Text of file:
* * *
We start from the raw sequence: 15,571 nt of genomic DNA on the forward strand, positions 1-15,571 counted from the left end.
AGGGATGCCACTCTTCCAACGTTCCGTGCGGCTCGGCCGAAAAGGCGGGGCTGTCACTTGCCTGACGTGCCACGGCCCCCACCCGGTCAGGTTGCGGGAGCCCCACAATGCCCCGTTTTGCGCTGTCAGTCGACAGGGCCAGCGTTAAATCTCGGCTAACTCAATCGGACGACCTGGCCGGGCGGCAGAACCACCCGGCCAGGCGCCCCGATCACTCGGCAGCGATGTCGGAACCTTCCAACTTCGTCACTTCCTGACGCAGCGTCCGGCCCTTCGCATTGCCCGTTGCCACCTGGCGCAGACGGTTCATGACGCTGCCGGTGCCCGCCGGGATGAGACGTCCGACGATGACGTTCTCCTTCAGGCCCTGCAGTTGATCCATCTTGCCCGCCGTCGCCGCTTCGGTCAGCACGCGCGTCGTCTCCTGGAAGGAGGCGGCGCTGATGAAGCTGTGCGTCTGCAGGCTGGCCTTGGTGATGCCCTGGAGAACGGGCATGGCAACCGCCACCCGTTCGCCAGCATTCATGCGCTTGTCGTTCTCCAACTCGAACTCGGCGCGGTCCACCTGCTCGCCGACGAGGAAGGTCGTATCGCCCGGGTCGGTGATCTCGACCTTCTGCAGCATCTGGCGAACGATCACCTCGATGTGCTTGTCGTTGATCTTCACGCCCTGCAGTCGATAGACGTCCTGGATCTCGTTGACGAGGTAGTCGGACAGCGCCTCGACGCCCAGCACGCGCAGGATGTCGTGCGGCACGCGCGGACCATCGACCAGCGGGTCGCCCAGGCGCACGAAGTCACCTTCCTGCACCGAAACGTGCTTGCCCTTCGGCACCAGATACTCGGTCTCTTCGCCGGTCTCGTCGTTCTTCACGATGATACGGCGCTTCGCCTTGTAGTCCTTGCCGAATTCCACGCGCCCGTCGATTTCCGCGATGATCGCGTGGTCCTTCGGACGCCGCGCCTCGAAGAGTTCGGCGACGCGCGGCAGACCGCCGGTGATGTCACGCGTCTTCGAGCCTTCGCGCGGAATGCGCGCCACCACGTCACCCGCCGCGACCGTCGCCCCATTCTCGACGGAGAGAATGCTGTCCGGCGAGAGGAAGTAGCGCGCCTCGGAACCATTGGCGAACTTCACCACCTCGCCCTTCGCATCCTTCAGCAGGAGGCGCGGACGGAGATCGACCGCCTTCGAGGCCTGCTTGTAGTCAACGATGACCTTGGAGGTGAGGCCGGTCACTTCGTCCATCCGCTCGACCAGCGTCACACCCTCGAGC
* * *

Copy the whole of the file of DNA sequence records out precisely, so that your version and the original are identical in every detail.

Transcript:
We start from the raw sequence: 15,571 nt of genomic DNA on the forward strand, positions 1-15,571 counted from the left end.
AGGGATGCCACTCTTCCAACGTTCCGTGCGGCTCGGCCGAAAAGGCGGGGCTGTCACTTGCCTGACGTGCCACGGCCCCCACCCGGTCAGGTTGCGGGAGCCCCACAATGCCCCGTTTTGCGCTGTCAGTCGACAGGGCCAGCGTTAAATCTCGGCTAACTCAATCGGACGACCTGGCCGGGCGGCAGAACCACCCGGCCAGGCGCCCCGATCACTCGGCAGCGATGTCGGAACCTTCCAACTTCGTCACTTCCTGACGCAGCGTCCGGCCCTTCGCATTGCCCGTTGCCACCTGGCGCAGACGGTTCATGACGCTGCCGGTGCCCGCCGGGATGAGACGTCCGACGATGACGTTCTCCTTCAGGCCCTGCAGTTGATCCATCTTGCCCGCCGTCGCCGCTTCGGTCAGCACGCGCGTCGTCTCCTGGAAGGAGGCGGCGCTGATGAAGCTGTGCGTCTGCAGGCTGGCCTTGGTGATGCCCTGGAGAACGGGCATGGCAACCGCCACCCGTTCGCCAGCATTCATGCGCTTGTCGTTCTCCAACTCGAACTCGGCGCGGTCCACCTGCTCGCCGACGAGGAAGGTCGTATCGCCCGGGTCGGTGATCTCGACCTTCTGCAGCATCTGGCGAACGATCACCTCGATGTGCTTGTCGTTGATCTTCACGCCCTGCAGTCGATAGACGTCCTGGATCTCGTTGACGAGGTAGTCGGACAGCGCCTCGACGCCCAGCACGCGCAGGATGTCGTGCGGCACGCGCGGACCATCGACCAGCGGGTCGCCCAGGCGCACGAAGTCACCTTCCTGCACCGAAACGTGCTTGCCCTTCGGCACCAGATACTCGGTCTCTTCGCCGGTCTCGTCGTTCTTCACGATGATACGGCGCTTCGCCTTGTAGTCCTTGCCGAATTCCACGCGCCCGTCGATTTCCGCGATGATCGCGTGGTCCTTCGGACGCCGCGCCTCGAAGAGTTCGGCGACGCGCGGCAGACCGCCGGTGATGTCACGCGTCTTCGAGCCTTCGCGCGGAATGCGCGCCACCACGTCACCCGCCGCGACCGTCGCCCCATTCTCGACGGAGAGAATGCTGTCCGGCGAGAGGAAGTAGCGCGCCTCGGAACCATTGGCGAACTTCACCACCTCGCCCTTCGCATCCTTCAGCAGGAGGCGCGGACGGAGATCGACCGCCTTCGAGGCCTGCTTGTAGTCAACGATGACCTTGGAGGTGAGGCCGGTCACTTCGTCCATCCGCTCGACCAGCGTCACACCCTCGAGC